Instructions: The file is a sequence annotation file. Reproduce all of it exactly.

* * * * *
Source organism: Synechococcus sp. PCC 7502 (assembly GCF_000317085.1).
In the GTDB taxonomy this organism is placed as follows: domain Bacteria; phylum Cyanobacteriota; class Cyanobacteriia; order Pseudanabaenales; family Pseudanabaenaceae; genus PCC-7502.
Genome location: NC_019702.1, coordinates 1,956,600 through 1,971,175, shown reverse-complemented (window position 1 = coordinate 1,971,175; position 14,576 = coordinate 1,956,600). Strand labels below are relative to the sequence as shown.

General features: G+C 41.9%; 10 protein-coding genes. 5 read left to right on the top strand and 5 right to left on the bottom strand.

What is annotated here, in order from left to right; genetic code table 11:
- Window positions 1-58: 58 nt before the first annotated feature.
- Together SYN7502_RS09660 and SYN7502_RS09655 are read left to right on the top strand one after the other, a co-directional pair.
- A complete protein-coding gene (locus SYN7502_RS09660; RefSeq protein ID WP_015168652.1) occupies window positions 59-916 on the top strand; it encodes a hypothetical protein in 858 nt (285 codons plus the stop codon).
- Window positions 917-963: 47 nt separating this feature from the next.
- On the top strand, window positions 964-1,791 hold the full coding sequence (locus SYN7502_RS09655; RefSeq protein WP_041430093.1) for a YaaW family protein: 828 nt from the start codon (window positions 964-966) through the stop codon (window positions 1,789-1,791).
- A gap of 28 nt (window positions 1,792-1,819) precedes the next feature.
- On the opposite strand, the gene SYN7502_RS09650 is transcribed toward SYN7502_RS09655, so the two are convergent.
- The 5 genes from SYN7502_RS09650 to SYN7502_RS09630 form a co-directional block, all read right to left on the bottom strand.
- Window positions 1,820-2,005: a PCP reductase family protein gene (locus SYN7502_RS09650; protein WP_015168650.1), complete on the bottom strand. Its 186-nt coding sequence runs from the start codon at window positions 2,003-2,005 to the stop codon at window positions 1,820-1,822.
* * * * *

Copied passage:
Source organism: Synechococcus sp. PCC 7502 (assembly GCF_000317085.1).
In the GTDB taxonomy this organism is placed as follows: domain Bacteria; phylum Cyanobacteriota; class Cyanobacteriia; order Pseudanabaenales; family Pseudanabaenaceae; genus PCC-7502.
Genome location: NC_019702.1, coordinates 1,956,600 through 1,971,175, shown reverse-complemented (window position 1 = coordinate 1,971,175; position 14,576 = coordinate 1,956,600). Strand labels below are relative to the sequence as shown.

General features: G+C 41.9%; 10 protein-coding genes. 5 read left to right on the top strand and 5 right to left on the bottom strand.

What is annotated here, in order from left to right; genetic code table 11:
- Window positions 1-58: 58 nt before the first annotated feature.
- Together SYN7502_RS09660 and SYN7502_RS09655 are read left to right on the top strand one after the other, a co-directional pair.
- A complete protein-coding gene (locus SYN7502_RS09660; RefSeq protein ID WP_015168652.1) occupies window positions 59-916 on the top strand; it encodes a hypothetical protein in 858 nt (285 codons plus the stop codon).
- Window positions 917-963: 47 nt separating this feature from the next.
- On the top strand, window positions 964-1,791 hold the full coding sequence (locus SYN7502_RS09655; RefSeq protein WP_041430093.1) for a YaaW family protein: 828 nt from the start codon (window positions 964-966) through the stop codon (window positions 1,789-1,791).
- A gap of 28 nt (window positions 1,792-1,819) precedes the next feature.
- On the opposite strand, the gene SYN7502_RS09650 is transcribed toward SYN7502_RS09655, so the two are convergent.
- The 5 genes from SYN7502_RS09650 to SYN7502_RS09630 form a co-directional block, all read right to left on the bottom strand.
- Window positions 1,820-2,005: a PCP reductase family protein gene (locus SYN7502_RS09650; protein WP_015168650.1), complete on the bottom strand. Its 186-nt coding sequence runs from the start codon at window positions 2,003-2,005 to the stop codon at window positions 1,820-1,822.